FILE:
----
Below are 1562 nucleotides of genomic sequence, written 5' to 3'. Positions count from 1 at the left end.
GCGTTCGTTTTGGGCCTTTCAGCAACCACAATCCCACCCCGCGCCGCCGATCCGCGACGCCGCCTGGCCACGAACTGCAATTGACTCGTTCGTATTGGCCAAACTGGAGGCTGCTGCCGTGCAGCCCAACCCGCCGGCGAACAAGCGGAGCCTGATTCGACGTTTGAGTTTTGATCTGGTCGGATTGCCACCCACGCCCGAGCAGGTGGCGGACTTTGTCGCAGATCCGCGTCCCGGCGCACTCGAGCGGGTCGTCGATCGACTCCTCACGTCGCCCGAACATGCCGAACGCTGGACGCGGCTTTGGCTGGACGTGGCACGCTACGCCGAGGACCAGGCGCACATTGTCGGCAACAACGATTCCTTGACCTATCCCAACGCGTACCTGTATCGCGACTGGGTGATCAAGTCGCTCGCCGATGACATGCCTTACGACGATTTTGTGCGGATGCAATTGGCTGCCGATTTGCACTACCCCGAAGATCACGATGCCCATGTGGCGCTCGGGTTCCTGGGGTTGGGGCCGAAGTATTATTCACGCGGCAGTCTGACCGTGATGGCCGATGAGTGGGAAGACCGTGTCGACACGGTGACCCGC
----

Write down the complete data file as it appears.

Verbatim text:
Below are 1562 nucleotides of genomic sequence, written 5' to 3'. Positions count from 1 at the left end.
GCGTTCGTTTTGGGCCTTTCAGCAACCACAATCCCACCCCGCGCCGCCGATCCGCGACGCCGCCTGGCCACGAACTGCAATTGACTCGTTCGTATTGGCCAAACTGGAGGCTGCTGCCGTGCAGCCCAACCCGCCGGCGAACAAGCGGAGCCTGATTCGACGTTTGAGTTTTGATCTGGTCGGATTGCCACCCACGCCCGAGCAGGTGGCGGACTTTGTCGCAGATCCGCGTCCCGGCGCACTCGAGCGGGTCGTCGATCGACTCCTCACGTCGCCCGAACATGCCGAACGCTGGACGCGGCTTTGGCTGGACGTGGCACGCTACGCCGAGGACCAGGCGCACATTGTCGGCAACAACGATTCCTTGACCTATCCCAACGCGTACCTGTATCGCGACTGGGTGATCAAGTCGCTCGCCGATGACATGCCTTACGACGATTTTGTGCGGATGCAATTGGCTGCCGATTTGCACTACCCCGAAGATCACGATGCCCATGTGGCGCTCGGGTTCCTGGGGTTGGGGCCGAAGTATTATTCACGCGGCAGTCTGACCGTGATGGCCGATGAGTGGGAAGACCGTGTCGACACGGTGACCCGC